Now I want to be clear about something here, and it's that no party here is essentially clean. Mrs. Robinson starts an affair and then blackmails Benjamin and ruins his image, and the other adults are so hell bent on getting Benjamin to do what they want him to do they have no concern with letting Benjamin get a say (which is why he's so quiet and shy in the beginning) on what he wants for the future. But Benjamin is perhaps the most destructive and selfish character that on a scale of morality he is clearly at the low end.
The great thing about the protagonist/antagonist set up is that in any conflict you can put the characters on either end. We're all the protagonists of our own story, and the only thing that lets us dictate this is pure focus. We experience things through our point of view, and thus we are the protagonist in our own story, regardless of whether our morality is truly functioning or not. Some really great stories are based on the pure idea of this. The next time you watch a film, ask yourself who the antagonist of the film is, and then imagine you're watching things play out from their point of view. It creates such a radically different experience, that you begin to question so much, and leads to plenty of discussion.
The title The Graduate is such a seemingly innocent one at first glace. But when you put the context in place of Benjamin and his character, it's a near tragic title bringing with it a sense of sorrow over the unfortunate change made.
Although Benjamin might be the ultimate villain of the film, there's definitely not a lack of consequence placed upon him that causes him to change. At the beginning of the film, Benjamin is a thinker. The kind of guy who thinks things through before he does them. But throughout the course of his affair with Mrs. Robinson he slowly becomes more and more of a freewheeling person. An important line shows up when Benjamin and Elaine first go out.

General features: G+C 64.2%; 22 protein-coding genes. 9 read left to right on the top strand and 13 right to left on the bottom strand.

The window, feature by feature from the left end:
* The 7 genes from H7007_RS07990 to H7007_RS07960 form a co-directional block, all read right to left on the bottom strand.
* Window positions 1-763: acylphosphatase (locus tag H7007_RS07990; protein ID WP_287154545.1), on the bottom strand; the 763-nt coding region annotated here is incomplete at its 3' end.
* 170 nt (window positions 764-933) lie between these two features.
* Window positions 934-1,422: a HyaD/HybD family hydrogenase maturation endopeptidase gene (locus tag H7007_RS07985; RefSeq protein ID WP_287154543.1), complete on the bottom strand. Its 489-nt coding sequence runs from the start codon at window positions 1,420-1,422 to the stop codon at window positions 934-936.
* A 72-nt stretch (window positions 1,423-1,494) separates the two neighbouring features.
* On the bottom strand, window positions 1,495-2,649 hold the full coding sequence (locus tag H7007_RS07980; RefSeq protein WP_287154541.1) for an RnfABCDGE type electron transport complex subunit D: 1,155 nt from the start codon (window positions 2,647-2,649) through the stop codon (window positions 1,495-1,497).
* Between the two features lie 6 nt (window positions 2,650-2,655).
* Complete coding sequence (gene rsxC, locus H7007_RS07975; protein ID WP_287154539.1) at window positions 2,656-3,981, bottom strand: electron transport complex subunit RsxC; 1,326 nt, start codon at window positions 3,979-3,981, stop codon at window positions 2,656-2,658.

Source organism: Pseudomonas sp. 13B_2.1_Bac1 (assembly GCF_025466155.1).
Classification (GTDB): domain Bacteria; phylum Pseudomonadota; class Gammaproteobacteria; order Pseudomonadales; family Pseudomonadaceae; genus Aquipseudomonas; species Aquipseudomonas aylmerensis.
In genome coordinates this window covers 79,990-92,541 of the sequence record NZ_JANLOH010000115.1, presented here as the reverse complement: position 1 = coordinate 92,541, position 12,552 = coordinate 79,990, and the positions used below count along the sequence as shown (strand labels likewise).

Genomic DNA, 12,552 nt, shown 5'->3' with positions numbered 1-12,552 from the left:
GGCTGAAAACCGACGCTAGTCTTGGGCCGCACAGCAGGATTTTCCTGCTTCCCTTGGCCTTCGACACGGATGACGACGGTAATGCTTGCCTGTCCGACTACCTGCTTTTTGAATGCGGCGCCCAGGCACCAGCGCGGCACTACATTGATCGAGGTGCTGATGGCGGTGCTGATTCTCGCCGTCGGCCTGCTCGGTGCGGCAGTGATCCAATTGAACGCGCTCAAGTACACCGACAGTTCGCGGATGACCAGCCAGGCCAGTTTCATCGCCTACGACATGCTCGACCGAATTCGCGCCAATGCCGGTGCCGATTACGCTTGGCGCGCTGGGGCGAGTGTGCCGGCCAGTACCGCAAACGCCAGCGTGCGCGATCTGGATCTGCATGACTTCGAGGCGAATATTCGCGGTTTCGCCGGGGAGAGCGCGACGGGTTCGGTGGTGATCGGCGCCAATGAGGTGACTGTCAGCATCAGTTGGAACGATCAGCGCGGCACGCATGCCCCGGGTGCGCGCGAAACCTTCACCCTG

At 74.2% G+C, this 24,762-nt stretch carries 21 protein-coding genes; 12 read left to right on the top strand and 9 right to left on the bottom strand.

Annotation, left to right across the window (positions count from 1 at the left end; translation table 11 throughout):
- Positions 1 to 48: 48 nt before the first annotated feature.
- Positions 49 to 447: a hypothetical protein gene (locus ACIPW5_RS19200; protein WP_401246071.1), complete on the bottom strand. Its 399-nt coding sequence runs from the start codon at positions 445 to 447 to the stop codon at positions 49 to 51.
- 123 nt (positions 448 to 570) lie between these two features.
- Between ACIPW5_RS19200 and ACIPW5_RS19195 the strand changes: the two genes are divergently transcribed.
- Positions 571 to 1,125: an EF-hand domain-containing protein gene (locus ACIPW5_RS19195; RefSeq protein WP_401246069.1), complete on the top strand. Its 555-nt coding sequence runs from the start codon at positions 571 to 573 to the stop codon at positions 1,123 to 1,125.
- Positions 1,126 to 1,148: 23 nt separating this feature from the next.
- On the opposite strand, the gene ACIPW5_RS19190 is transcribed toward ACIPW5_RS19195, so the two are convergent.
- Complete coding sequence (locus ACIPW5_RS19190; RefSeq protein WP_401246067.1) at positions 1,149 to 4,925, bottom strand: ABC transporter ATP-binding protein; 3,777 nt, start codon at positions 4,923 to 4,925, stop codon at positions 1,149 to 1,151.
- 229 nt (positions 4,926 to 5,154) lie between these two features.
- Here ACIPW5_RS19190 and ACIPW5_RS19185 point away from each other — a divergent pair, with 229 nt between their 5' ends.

I've had this feeling ever since I graduated. This kind of compulsion that I have to be rude all the time...It's like I was playing some kind of game, but the rules don't make any sense to me. They're being made up by all the wrong people. I mean no one makes them up. They seem to make themselves up.
There are two things notable about this scene. One ties back to Benjamin being the villain. Benjamin is definitely expressing what feels genuine, but it is mere delusion, as up until Benjamin got into the affair with Mrs. Robinson, he is a polite and considerate young man. The adult generation isn't making this game, he is.
The second is that it also comes in a setting where Benjamin and Elaine are at a drive in diner. They're parked right next to a group of young people who are playing loud music. Benjamin asks that they turn it down, and the other young people don't, being rude as they do it, right after Benjamin's line. So what does Benjamin do? He puts the car's top back on, and shuts the windows, shutting him away from society. This scene is incredibly important to understanding the entire point of the film. When Benjamin escapes with Elaine from the church, he isn't joining the new generation's movement, he's joining his own, and it's a destructive one.
The entire film is built around the idea of Benjamin trying to figure out what to do with his life. Adults are giving him options, but letting him pick for himself, all the while remaining incredibly optimistic about his future (Plastics, indeed). What does Benjamin do? He runs away from their options, and takes Elaine, who was certain about her future until Benjamin deluded her into thinking otherwise, and they go off into an uncertain future.
It's almost remarkable how a film that is this condemning of a young generation ended up being celebrated by it. Of course, one would like to know exactly what would happen to Benjamin and Elaine after they get off the bus, but I have the feeling you can see a sequel of sorts out of this arrangement in Nichol's own Who's Afraid of Virginia Woolf?